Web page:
Employees are less likely to protest about perceived injustices at work, but business leaders believe that the proportion of workers 'keeping their heads down' will fall in the near future.
A new report, published by Herbert Smith Freehills, suggests that continued economic anxiety, coupled with rapid digital transformation in many workplaces, is combining to revitalise fears about job displacement. It also reveals that the economic pressures changing workers' priorities have impacted employers' behaviour too, with 81% of business leaders questioned saying that the cost of living crisis, inflation and the threat of recession are driving changes to workforce policies.
"Financial worries appear to have stemmed the flow of employee activism . However, it is entirely possible that the same economic pressures causing employees to think twice before acting today, will be the catalyst sparking higher levels of employee discontent tomorrow. This means employers need to strike a balance between doing what's right for their organisation and their employees, without falling foul of regulations and meeting the demands of disparate groups within the workforce," says Emma Rohsler, partner and regional head (EMEA) of Herbert Smith Freehills' employment practice.
Called Balancing Acts' the report is the third in a series of three exploring the future of work, with the first released before the global pandemic. The latest report is based on research amongst the C-suite in global organisations, with an annual revenue of at least £250 million. Key findings include:
- scepticism breeds control: as regulators, investors and consumers increase scrutiny on organisations, fewer employers now view activism as a positive force (20% today compared to 37% in 2021). As a result, 97% of employers have 'moderate' or 'high' restrictions on activism, representing a turnaround from 2019 when 53% claimed to have no restrictions in place
- lack of appetite for activism: focusing on the state of the economy over the past 18 months, little over half (59%) expect employee activism to rise – a figure that has fallen from 72% in 2021 and 81% four years previously
- sticks and carrots: employers are also exploring ways to influence employees' working preferences through incentivisation. Nearly half (47%) expect remote working to become a privilege earned through trust and almost as many (43%) have plans to differentiate pay between remote and on-site workers in the next 3 to 5 years.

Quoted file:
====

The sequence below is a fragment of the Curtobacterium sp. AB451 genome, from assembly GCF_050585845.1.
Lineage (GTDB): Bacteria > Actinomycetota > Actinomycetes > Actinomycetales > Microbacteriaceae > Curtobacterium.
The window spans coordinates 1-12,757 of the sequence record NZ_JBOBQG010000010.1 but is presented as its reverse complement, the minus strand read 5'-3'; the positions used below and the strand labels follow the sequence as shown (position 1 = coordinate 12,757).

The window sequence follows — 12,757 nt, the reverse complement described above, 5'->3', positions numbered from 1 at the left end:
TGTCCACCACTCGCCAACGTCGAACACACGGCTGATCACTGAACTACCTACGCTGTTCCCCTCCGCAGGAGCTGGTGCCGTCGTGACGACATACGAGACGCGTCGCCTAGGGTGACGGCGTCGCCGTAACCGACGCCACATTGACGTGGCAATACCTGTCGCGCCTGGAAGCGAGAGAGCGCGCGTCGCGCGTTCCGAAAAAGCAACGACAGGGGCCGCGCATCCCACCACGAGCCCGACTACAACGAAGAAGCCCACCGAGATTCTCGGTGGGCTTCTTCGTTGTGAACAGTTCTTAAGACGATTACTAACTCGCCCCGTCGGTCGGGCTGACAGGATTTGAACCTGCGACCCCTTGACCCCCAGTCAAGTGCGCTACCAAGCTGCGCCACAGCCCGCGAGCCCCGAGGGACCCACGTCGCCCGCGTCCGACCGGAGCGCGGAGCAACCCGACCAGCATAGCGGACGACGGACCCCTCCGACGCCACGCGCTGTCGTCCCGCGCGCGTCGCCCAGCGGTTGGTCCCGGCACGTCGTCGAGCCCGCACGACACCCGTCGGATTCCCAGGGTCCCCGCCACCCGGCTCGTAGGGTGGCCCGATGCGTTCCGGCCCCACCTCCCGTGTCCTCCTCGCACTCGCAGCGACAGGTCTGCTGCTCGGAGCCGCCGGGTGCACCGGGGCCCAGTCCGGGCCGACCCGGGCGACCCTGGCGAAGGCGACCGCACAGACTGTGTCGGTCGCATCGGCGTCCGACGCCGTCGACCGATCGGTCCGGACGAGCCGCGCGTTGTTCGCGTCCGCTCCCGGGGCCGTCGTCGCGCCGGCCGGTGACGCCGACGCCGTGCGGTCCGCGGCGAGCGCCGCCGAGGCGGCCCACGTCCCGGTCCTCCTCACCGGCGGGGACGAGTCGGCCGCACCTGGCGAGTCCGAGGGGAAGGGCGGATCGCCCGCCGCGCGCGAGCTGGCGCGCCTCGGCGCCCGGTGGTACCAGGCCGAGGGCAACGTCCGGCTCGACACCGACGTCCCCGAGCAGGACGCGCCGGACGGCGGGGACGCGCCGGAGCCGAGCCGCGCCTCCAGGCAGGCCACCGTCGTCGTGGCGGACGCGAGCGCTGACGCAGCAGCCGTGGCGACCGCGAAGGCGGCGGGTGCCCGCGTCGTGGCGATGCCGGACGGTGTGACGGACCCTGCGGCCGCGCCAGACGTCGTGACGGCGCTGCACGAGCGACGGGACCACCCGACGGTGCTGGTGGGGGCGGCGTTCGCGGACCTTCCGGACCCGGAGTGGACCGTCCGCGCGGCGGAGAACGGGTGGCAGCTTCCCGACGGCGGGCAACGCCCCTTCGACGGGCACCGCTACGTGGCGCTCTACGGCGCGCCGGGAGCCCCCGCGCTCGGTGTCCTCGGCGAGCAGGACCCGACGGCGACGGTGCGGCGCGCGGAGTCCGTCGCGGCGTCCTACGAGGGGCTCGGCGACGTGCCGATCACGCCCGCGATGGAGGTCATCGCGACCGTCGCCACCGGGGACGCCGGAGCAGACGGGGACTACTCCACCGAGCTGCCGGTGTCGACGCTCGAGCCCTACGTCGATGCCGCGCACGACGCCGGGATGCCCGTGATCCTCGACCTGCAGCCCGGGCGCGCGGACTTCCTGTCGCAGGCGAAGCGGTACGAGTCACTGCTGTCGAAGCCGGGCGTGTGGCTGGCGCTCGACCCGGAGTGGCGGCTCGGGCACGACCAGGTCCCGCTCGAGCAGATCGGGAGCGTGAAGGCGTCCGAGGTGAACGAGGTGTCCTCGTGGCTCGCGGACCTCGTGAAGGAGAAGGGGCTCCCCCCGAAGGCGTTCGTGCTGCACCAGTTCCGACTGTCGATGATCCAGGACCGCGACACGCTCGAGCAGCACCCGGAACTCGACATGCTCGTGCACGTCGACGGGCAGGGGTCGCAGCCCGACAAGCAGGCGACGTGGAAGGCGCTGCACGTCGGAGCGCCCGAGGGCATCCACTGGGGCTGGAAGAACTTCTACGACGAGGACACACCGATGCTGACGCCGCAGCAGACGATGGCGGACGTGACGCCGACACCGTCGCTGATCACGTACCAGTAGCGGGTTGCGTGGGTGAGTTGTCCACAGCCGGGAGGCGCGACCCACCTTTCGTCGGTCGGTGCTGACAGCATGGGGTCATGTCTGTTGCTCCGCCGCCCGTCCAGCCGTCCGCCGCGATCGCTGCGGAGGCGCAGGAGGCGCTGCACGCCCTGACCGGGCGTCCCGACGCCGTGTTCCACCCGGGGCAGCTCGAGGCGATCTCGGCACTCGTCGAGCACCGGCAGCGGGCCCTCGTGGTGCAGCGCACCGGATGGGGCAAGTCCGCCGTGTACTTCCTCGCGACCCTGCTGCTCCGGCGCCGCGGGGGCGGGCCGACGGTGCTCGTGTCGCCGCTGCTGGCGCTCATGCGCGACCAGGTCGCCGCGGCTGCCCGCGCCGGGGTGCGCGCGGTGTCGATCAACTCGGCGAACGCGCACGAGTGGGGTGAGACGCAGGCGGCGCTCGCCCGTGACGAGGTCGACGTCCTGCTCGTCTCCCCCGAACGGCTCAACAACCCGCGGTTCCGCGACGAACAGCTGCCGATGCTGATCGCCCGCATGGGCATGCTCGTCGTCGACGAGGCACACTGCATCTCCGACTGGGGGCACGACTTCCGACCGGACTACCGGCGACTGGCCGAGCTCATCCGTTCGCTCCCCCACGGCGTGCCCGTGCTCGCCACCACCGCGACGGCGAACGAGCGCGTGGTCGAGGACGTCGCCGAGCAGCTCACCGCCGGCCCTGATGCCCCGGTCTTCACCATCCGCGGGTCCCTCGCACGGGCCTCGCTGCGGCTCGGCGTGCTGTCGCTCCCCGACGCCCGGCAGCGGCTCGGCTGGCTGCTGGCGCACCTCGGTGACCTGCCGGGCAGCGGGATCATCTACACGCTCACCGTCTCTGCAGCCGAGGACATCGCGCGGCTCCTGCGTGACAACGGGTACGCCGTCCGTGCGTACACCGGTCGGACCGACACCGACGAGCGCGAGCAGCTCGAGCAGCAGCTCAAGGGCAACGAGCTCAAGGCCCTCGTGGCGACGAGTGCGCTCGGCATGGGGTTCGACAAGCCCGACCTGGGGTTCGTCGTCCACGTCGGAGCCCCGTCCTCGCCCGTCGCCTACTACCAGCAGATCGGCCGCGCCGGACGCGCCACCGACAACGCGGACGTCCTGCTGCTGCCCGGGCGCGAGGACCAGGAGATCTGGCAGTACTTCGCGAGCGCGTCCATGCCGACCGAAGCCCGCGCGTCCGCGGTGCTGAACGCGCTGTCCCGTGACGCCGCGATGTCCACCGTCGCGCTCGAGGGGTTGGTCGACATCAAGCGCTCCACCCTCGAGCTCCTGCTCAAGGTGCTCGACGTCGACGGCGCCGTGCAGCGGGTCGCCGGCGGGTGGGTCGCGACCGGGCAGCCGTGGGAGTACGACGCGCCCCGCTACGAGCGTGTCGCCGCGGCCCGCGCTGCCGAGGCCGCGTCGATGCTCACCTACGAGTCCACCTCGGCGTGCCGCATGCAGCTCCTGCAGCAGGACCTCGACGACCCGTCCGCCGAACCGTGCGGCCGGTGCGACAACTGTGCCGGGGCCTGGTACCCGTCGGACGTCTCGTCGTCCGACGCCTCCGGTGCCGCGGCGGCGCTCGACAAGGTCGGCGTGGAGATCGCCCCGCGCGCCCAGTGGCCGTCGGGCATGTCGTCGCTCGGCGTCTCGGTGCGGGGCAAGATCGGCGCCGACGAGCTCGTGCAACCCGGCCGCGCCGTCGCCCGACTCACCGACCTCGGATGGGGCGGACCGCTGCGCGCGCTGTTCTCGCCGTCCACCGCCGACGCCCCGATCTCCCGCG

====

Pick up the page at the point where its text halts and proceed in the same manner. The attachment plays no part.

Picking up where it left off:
Nick Wright, partner in Herbert Smith Freehills' London employment practice, adds: "Our research highlights the continuing impact of economic, regulatory and societal fluctuations on expectations and attitudes to work, underlining the challenges employers face when building effective teams and maintaining morale."
Although employee activism is falling in the immediate term, the report goes on to reveal that employers are under increasing pressure from their employees to provide better working environments. Three quarters (75%) say that employees are demanding greater support for their health, whilst a similar proportion (74%) argue that work having a sense of purpose is essential for employee wellbeing. Against this backdrop 62% actively encourage regular breaks from work, 49% give employees the 'right to switch off' and 37% provide access to counselling.
However, it is also clear that generational attitudes make it hard for employers to please everyone. The research shows, for example, that 46% agree that the entrance of Generation Z to the workforce increases the risk of employee activism. At the same time, 53% argue that differences in beliefs and values between generations makes it hard for employers to meet expectations on ESG-related issues.
Rohsler concludes: "Greater awareness of the importance of mental health is proving to be one of the pandemic's lasting legacies but wellbeing initiatives are not without risk, as what may be considered the norm in one country may not be readily available in another. The potential for a well-intentioned act as a trigger for activism cannot therefore go un-noticed."
The report, which provides employers with five steps to employee engagement success, can be viewed here.
Notes to Editors
'Balancing Acts' is based on research conducted via telephone interviews and web-based surveys amongst 375 Board members and senior executives who are part of the strategic leadership teams in organisations employing 1,000+ staff and with more than £250m in annual sales. You can access the 2019 and 2021 reports via these embedded URLs.